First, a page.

While their life wasn’t easy, Tevye strove to be content with his lot. As the Sages taught, the truly rich man was the man who was happy with what he had. Tevye was naturally optimistic by nature, and it was important to be a beacon of faith for the morale of the community. True, there was a long list of things to complain about, but who had the strength? After a long day of labor, Tevye would eat and gladly collapse into bed. On the Sabbath, he studied a little Torah with Guttmacher’s son. But his greatest pleasure came from his son. The golden-skinned toddler could walk and even put simple sentences together. He spoke Hebrew, the language which his father and mother spoke in the house. With an indescribable pleasure, worth more than all of the wealth in the world, Tevye taught his son the words of the Shema Yisrael prayer. When Sharagi asked Tevye why he didn’t teach the boy Yiddish, Tevye answered that Yiddish belonged to the past. Their future was in the mountains and plains of Eretz Yisrael, and not any longer in the confines of a ghetto.

The east winds which had brought the locusts were replaced by winds from a different direction. Each time a wagon arrived from Jaffa, settlers ran to meet it to hear the latest news about the war which was raging in Europe. At the beginning of the bloody conflagration, the battle between Germany, Russia, England, and France didn’t affect the small Jewish colony in Palestine, but when Turkey became an ally of the German Kaiser, things began to change. At first, many of the settlers wanted Germany to win and crush the Czar’s army, to punish the Russians for their oppression of the Jews. But when the Turk’s secret pact with the Germans was revealed, the Jews sided with the British, hoping that England’s forces in Egypt would roust the Turks and expel them from Eretz Yisrael.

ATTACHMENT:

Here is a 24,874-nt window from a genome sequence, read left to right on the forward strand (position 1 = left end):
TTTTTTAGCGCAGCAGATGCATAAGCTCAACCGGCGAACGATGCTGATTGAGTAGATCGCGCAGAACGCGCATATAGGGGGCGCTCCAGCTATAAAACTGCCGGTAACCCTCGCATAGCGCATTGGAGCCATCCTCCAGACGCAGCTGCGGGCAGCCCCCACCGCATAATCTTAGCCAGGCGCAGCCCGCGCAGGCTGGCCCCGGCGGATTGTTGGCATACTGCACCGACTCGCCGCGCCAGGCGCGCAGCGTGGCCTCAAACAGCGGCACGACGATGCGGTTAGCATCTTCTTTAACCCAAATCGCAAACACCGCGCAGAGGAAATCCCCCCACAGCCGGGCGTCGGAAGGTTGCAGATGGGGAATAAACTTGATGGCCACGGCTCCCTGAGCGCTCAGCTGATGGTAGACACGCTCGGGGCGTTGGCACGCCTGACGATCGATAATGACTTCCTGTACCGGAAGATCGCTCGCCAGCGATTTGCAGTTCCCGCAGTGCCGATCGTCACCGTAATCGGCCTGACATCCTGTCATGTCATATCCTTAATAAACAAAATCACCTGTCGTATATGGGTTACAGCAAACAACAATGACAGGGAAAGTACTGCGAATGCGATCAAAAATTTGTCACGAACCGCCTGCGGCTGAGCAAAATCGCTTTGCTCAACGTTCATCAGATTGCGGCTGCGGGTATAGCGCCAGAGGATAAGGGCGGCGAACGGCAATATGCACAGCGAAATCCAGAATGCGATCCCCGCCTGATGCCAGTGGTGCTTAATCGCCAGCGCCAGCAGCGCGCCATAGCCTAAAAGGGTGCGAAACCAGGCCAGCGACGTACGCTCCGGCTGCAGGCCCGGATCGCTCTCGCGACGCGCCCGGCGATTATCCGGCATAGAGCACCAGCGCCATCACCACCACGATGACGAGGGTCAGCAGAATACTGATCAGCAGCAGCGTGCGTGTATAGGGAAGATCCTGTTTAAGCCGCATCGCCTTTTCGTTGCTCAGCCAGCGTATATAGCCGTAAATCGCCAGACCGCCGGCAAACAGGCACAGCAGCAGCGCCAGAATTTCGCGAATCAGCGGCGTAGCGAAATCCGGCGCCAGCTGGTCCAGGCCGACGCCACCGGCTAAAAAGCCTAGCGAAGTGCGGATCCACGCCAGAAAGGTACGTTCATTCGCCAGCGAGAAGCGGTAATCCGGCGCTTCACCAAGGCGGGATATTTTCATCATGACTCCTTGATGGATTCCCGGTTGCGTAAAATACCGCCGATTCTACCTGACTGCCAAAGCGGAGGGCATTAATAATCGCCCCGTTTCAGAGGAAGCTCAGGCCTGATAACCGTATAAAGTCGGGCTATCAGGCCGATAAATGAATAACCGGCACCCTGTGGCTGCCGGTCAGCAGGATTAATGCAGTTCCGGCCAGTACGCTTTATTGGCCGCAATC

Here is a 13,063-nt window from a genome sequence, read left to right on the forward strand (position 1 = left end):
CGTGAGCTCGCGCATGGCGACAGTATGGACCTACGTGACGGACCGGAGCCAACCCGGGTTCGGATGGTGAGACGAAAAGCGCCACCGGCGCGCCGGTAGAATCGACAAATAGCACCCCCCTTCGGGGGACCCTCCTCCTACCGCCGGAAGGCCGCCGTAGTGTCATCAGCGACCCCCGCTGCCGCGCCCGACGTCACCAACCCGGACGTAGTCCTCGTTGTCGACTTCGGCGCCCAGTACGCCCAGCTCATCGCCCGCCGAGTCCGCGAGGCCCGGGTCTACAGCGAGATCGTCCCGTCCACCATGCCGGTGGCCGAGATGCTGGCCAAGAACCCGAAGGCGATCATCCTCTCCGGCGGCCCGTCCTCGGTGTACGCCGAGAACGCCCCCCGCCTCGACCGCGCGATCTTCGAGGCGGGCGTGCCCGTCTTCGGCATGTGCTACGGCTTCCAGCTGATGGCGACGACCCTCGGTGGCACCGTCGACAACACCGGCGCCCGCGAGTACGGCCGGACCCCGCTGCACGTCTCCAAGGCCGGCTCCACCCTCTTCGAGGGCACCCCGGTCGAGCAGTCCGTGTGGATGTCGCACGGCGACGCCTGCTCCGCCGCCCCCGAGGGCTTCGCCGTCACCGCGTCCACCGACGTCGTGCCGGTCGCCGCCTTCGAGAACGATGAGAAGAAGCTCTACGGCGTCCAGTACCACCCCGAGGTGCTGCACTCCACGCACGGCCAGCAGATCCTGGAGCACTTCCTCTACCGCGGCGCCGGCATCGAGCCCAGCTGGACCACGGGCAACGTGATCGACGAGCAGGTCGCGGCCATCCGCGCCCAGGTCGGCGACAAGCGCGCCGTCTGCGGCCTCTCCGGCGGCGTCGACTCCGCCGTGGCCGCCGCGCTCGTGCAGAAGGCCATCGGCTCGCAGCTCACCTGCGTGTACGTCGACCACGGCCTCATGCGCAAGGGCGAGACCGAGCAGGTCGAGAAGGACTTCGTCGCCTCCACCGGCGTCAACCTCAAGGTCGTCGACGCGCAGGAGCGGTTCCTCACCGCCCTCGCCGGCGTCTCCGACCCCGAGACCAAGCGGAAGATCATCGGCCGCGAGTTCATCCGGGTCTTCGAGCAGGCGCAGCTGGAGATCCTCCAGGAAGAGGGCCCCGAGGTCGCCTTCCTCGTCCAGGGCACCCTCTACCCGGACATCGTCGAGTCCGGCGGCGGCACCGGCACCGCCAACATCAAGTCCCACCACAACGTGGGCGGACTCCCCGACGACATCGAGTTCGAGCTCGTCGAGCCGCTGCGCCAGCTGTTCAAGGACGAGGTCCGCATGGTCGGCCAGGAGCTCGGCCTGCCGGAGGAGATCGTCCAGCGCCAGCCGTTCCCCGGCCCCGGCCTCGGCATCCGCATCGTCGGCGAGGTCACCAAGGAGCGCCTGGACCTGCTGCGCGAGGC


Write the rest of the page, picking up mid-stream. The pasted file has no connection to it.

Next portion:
One Friday afternoon, Hava and Isaac arrived in Olat HaShachar for a family reunion. Hava was pregnant with a child, and her Talmudic husband was pregnant with news. The former Hevedke had changed so completely that he bore no resemblance to the Russian poet of the past. His beard was longer than Tevye’s. He wore glasses, and covered his barbered blond hair with a hat. His baggy black jacket hid his muscular build, and he no longer held himself straight, but rather stooped in a humble pose which made him seem much smaller than he was.